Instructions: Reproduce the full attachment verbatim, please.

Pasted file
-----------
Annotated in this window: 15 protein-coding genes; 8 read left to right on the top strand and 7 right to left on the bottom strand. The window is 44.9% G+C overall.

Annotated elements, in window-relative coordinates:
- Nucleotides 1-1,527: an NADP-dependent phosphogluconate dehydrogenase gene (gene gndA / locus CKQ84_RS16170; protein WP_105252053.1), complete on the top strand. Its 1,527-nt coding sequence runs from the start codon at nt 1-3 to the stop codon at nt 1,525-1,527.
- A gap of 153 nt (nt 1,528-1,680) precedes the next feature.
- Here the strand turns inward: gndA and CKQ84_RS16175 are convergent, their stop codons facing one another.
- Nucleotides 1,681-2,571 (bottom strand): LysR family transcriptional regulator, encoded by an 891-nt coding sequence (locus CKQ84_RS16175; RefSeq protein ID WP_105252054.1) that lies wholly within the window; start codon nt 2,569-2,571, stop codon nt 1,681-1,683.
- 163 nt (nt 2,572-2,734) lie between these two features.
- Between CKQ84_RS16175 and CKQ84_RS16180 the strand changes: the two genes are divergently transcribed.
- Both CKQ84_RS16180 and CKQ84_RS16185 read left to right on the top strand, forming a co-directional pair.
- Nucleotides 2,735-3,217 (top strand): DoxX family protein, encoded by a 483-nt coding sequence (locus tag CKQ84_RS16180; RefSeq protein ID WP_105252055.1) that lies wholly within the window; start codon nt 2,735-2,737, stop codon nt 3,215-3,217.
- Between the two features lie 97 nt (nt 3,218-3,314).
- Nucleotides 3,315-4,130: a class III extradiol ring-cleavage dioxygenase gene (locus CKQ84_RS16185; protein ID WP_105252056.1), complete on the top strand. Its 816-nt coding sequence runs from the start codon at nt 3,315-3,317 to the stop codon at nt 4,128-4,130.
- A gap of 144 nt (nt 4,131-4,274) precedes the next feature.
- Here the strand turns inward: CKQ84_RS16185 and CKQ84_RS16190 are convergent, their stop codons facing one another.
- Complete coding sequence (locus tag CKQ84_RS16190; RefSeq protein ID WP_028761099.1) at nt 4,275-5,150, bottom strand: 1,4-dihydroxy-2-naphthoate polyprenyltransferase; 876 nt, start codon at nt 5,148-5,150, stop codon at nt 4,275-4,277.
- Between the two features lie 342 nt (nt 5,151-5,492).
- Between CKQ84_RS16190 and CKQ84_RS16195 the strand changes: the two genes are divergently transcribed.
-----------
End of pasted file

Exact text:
Annotated in this window: 15 protein-coding genes; 8 read left to right on the top strand and 7 right to left on the bottom strand. The window is 44.9% G+C overall.

Annotated elements, in window-relative coordinates:
- Nucleotides 1-1,527: an NADP-dependent phosphogluconate dehydrogenase gene (gene gndA / locus CKQ84_RS16170; protein WP_105252053.1), complete on the top strand. Its 1,527-nt coding sequence runs from the start codon at nt 1-3 to the stop codon at nt 1,525-1,527.
- A gap of 153 nt (nt 1,528-1,680) precedes the next feature.
- Here the strand turns inward: gndA and CKQ84_RS16175 are convergent, their stop codons facing one another.
- Nucleotides 1,681-2,571 (bottom strand): LysR family transcriptional regulator, encoded by an 891-nt coding sequence (locus CKQ84_RS16175; RefSeq protein ID WP_105252054.1) that lies wholly within the window; start codon nt 2,569-2,571, stop codon nt 1,681-1,683.
- 163 nt (nt 2,572-2,734) lie between these two features.
- Between CKQ84_RS16175 and CKQ84_RS16180 the strand changes: the two genes are divergently transcribed.
- Both CKQ84_RS16180 and CKQ84_RS16185 read left to right on the top strand, forming a co-directional pair.
- Nucleotides 2,735-3,217 (top strand): DoxX family protein, encoded by a 483-nt coding sequence (locus tag CKQ84_RS16180; RefSeq protein ID WP_105252055.1) that lies wholly within the window; start codon nt 2,735-2,737, stop codon nt 3,215-3,217.
- Between the two features lie 97 nt (nt 3,218-3,314).
- Nucleotides 3,315-4,130: a class III extradiol ring-cleavage dioxygenase gene (locus CKQ84_RS16185; protein ID WP_105252056.1), complete on the top strand. Its 816-nt coding sequence runs from the start codon at nt 3,315-3,317 to the stop codon at nt 4,128-4,130.
- A gap of 144 nt (nt 4,131-4,274) precedes the next feature.
- Here the strand turns inward: CKQ84_RS16185 and CKQ84_RS16190 are convergent, their stop codons facing one another.
- Complete coding sequence (locus tag CKQ84_RS16190; RefSeq protein ID WP_028761099.1) at nt 4,275-5,150, bottom strand: 1,4-dihydroxy-2-naphthoate polyprenyltransferase; 876 nt, start codon at nt 5,148-5,150, stop codon at nt 4,275-4,277.
- Between the two features lie 342 nt (nt 5,151-5,492).
- Between CKQ84_RS16190 and CKQ84_RS16195 the strand changes: the two genes are divergently transcribed.